The first years of life are largely developmental; for the most part, your health and diet are your parent's concerns. But after 20, everything changes. Around this time, most people start chasing their dreams and investing in themselves, independent from their parents.
Unfortunately, eating healthy becomes the last thing on the mind which could mean problems somewhere along the way. Understandably, life will be fast-paced, and you may not always have the time to fix healthy meals, and that's where supplements come in.
But worry not, as this guide lists the most crucial supplements for people in their 20s.
1. Vitamin D
Vitamin D is essential for proper bone development, and it is absorbed through exposure to the sun. When in your twenties, building a career may get in the way of getting sufficient sunlight.
At this time, you also want to ensure you build up as much bone density as you can before you start losing it with age making vitamin D even more critical. Besides enhancing bone development, vitamin D helps boost immune and hormonal balance.
The recommended daily intake for vitamin D is 1000 to 2000 IU per day. You do not have to worry about overdosing because the body will dispose of any excess vitamin D.
Magnesium is critical for enhancing bone health, regulating muscle and nerve formation, controlling blood sugar levels, and relieving occasional stress. It also plays a role in over 300 enzyme reactions in the body.
Despite its importance, studies suggest that around 50% of Americans have inadequate magnesium intake. The recommended daily magnesium intake is 300 mg for adult males and 250 mg for females, but the dosage can be higher for pregnant women.
Vitamin B is a group of essential nutrients necessary for the proper functioning of the nervous system, maintaining healthy skin, eyes, and liver, and helping the body to convert food into energy.
If you are careful to take a balanced diet of plant and meat-based foods, you may not need to take vitamin B supplements. However, if you are on a strict vegan diet, pregnant, or suffer from a gastrointestinal disorder, you may be at a high risk of vitamin B deficiency.
The recommended daily vitamin D intake varies with the specific type of vitamin B. For example, the recommended daily intake for vitamin B12 is 2.4 mcg. On the other hand, the recommended intake for vitamin B6 is 1.3 or higher based on gender and age.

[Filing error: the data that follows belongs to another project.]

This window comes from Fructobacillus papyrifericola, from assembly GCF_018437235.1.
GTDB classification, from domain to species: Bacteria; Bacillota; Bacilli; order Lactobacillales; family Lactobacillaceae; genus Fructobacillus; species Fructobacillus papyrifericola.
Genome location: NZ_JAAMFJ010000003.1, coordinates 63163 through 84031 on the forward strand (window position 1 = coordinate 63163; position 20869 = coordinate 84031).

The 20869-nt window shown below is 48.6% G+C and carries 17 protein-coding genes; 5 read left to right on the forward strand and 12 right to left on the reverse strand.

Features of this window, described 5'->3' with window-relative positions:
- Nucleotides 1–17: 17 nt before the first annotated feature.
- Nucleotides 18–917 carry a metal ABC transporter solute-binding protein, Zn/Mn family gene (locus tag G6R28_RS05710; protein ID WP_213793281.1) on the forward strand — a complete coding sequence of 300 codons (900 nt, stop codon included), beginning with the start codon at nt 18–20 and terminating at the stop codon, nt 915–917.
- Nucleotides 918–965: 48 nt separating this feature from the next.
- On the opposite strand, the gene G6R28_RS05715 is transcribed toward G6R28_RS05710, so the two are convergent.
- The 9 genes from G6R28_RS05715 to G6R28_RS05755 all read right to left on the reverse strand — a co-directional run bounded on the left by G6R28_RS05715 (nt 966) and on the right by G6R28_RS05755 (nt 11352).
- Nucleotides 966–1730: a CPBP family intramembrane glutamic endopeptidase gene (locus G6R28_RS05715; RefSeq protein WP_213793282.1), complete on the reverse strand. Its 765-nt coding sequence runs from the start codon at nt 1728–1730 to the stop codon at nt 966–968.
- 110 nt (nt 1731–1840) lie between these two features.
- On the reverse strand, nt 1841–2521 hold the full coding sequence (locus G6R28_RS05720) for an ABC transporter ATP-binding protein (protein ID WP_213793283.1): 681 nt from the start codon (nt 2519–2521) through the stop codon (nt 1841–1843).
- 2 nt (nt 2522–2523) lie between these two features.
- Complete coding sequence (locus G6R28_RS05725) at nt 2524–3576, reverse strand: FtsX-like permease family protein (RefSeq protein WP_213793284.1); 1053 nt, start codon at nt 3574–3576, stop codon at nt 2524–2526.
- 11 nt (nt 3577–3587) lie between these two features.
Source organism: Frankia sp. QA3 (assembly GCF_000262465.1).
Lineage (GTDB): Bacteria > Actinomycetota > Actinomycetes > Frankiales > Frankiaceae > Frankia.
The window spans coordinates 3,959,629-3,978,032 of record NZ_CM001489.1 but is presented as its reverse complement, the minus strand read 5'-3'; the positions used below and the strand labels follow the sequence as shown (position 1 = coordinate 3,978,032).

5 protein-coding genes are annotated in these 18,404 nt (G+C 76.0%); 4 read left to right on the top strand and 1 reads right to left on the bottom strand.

Iron is critical for producing hemoglobin and red blood cells and, ultimately, for oxygen circulation in the body. It also plays a role in boosting the immune system and hormone production.
Most people can obtain enough iron from a balanced diet. But certain people, including women and teens that experience heavy menstrual bleeding, people that engage in regular, intense physical activity, or people on a strict vegan diet, may need iron supplements.
The recommended daily iron intake for adult women aged 19-50 is 18 mg/day, while adult men and women over 50 need 8 mg/day. However, you may need the guidance of a healthcare professional, as excess iron can lead to toxicity.
How To Afford High-Quality Supplements When You're Fresh out of College
In your 20s, you are just out of college with student loans to pay and other financial commitments, and it is easy to feel like you do not want additional expenses.
One way of cutting your expenses to invest in your health is by finding a student loan refinancing from a reputable lender to help you consolidate all your student debts into one for a better interest rate.
You may also consider cutting out some unnecessary expenditures, such as reducing the coffee you take, fixing your meals at home, and limiting going out with friends.
Today's fast-paced life can get in the way of healthy eating. Unfortunately, deficiencies in the critical nutrients and vitamins highlighted in this guide could result in serious health complications in the long run, and you want to prevent that by taking supplements to complement your poor eating.